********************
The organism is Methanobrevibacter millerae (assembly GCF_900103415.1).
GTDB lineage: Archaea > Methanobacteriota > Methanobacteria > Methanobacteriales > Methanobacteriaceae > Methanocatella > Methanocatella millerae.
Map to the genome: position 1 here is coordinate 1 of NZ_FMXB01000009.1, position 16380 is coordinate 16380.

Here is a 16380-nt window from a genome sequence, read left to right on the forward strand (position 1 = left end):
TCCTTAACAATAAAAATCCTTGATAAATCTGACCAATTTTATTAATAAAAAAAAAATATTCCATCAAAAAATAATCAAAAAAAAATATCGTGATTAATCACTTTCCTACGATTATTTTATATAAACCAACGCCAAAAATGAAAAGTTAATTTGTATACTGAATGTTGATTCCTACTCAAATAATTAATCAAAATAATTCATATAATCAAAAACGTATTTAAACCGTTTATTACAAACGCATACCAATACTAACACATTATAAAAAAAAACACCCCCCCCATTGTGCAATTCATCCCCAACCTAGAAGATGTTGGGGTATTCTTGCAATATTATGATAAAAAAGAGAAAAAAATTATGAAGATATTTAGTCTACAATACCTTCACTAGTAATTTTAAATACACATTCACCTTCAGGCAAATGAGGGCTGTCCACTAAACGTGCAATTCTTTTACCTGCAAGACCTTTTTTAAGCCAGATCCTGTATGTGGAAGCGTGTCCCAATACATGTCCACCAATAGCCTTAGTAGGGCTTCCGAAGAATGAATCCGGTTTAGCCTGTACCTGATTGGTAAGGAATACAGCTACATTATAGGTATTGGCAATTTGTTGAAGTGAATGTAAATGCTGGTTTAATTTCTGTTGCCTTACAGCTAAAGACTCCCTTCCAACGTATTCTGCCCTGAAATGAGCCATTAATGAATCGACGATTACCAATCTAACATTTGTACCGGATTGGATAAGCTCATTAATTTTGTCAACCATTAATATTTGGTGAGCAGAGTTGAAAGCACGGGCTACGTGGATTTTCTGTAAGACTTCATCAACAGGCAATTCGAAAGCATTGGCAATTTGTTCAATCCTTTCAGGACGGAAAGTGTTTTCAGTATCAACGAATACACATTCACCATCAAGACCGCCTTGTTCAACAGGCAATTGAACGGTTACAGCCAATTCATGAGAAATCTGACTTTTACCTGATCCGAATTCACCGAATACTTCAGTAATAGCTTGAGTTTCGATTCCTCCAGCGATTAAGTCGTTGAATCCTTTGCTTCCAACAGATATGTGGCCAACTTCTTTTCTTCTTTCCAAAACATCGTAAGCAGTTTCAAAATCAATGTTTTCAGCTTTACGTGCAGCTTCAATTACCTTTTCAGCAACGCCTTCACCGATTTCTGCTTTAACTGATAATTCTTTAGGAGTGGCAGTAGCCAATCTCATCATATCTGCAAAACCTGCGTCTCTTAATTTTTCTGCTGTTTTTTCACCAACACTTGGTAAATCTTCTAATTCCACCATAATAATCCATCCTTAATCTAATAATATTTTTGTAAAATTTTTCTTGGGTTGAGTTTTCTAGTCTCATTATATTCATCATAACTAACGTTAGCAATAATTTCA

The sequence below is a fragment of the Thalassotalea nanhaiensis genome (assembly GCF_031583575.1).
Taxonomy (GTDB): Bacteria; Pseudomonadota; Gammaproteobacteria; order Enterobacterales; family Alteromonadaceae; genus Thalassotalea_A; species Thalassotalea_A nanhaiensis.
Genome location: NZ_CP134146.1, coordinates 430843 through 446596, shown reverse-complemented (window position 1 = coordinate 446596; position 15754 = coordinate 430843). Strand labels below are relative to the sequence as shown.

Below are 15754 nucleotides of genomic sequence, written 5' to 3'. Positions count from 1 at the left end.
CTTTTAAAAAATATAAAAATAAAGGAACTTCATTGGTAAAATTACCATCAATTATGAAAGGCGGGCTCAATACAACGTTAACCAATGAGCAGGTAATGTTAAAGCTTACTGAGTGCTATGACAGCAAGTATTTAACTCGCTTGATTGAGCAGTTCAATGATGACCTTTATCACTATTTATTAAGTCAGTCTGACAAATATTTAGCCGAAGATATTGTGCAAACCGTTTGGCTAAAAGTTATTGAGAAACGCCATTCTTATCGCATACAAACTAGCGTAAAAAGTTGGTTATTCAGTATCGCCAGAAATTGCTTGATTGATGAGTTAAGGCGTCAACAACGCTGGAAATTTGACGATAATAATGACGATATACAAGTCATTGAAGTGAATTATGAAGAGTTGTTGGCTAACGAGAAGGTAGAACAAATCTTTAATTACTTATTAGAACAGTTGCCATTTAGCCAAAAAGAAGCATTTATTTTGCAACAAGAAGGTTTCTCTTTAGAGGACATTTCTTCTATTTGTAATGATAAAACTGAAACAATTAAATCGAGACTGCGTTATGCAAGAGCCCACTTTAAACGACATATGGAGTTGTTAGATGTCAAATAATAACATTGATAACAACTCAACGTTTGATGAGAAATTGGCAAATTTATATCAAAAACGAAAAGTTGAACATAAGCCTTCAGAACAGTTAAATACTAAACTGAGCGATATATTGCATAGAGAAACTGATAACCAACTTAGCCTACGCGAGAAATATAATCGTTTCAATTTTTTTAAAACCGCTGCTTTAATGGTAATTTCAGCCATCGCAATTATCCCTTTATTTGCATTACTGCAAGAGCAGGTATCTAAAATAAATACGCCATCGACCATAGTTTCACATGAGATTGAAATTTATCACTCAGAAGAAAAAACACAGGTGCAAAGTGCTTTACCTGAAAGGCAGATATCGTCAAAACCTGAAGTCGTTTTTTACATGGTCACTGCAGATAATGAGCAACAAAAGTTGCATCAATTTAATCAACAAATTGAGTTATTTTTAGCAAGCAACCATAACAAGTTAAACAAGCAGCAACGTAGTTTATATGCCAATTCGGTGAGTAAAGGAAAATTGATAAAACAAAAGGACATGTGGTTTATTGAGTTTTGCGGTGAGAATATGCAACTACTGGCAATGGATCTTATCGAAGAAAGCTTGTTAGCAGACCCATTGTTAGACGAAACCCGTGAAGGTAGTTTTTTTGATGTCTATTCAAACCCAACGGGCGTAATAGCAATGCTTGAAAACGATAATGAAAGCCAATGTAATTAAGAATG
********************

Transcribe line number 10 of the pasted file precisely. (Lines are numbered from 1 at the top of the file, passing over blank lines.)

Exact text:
CTTTTAAAAAATATAAAAATAAAGGAACTTCATTGGTAAAATTACCATCAATTATGAAAGGCGGGCTCAATACAACGTTAACCAATGAGCAGGTAATGTTAAAGCTTACTGAGTGCTATGACAGCAAGTATTTAACTCGCTTGATTGAGCAGTTCAATGATGACCTTTATCACTATTTATTAAGTCAGTCTGACAAATATTTAGCCGAAGATATTGTGCAAACCGTTTGGCTAAAAGTTATTGAGAAACGCCATTCTTATCGCATACAAACTAGCGTAAAAAGTTGGTTATTCAGTATCGCCAGAAATTGCTTGATTGATGAGTTAAGGCGTCAACAACGCTGGAAATTTGACGATAATAATGACGATATACAAGTCATTGAAGTGAATTATGAAGAGTTGTTGGCTAACGAGAAGGTAGAACAAATCTTTAATTACTTATTAGAACAGTTGCCATTTAGCCAAAAAGAAGCATTTATTTTGCAACAAGAAGGTTTCTCTTTAGAGGACATTTCTTCTATTTGTAATGATAAAACTGAAACAATTAAATCGAGACTGCGTTATGCAAGAGCCCACTTTAAACGACATATGGAGTTGTTAGATGTCAAATAATAACATTGATAACAACTCAACGTTTGATGAGAAATTGGCAAATTTATATCAAAAACGAAAAGTTGAACATAAGCCTTCAGAACAGTTAAATACTAAACTGAGCGATATATTGCATAGAGAAACTGATAACCAACTTAGCCTACGCGAGAAATATAATCGTTTCAATTTTTTTAAAACCGCTGCTTTAATGGTAATTTCAGCCATCGCAATTATCCCTTTATTTGCATTACTGCAAGAGCAGGTATCTAAAATAAATACGCCATCGACCATAGTTTCACATGAGATTGAAATTTATCACTCAGAAGAAAAAACACAGGTGCAAAGTGCTTTACCTGAAAGGCAGATATCGTCAAAACCTGAAGTCGTTTTTTACATGGTCACTGCAGATAATGAGCAACAAAAGTTGCATCAATTTAATCAACAAATTGAGTTATTTTTAGCAAGCAACCATAACAAGTTAAACAAGCAGCAACGTAGTTTATATGCCAATTCGGTGAGTAAAGGAAAATTGATAAAACAAAAGGACATGTGGTTTATTGAGTTTTGCGGTGAGAATATGCAACTACTGGCAATGGATCTTATCGAAGAAAGCTTGTTAGCAGACCCATTGTTAGACGAAACCCGTGAAGGTAGTTTTTTTGATGTCTATTCAAACCCAACGGGCGTAATAGCAATGCTTGAAAACGATAATGAAAGCCAATGTAATTAAGAATG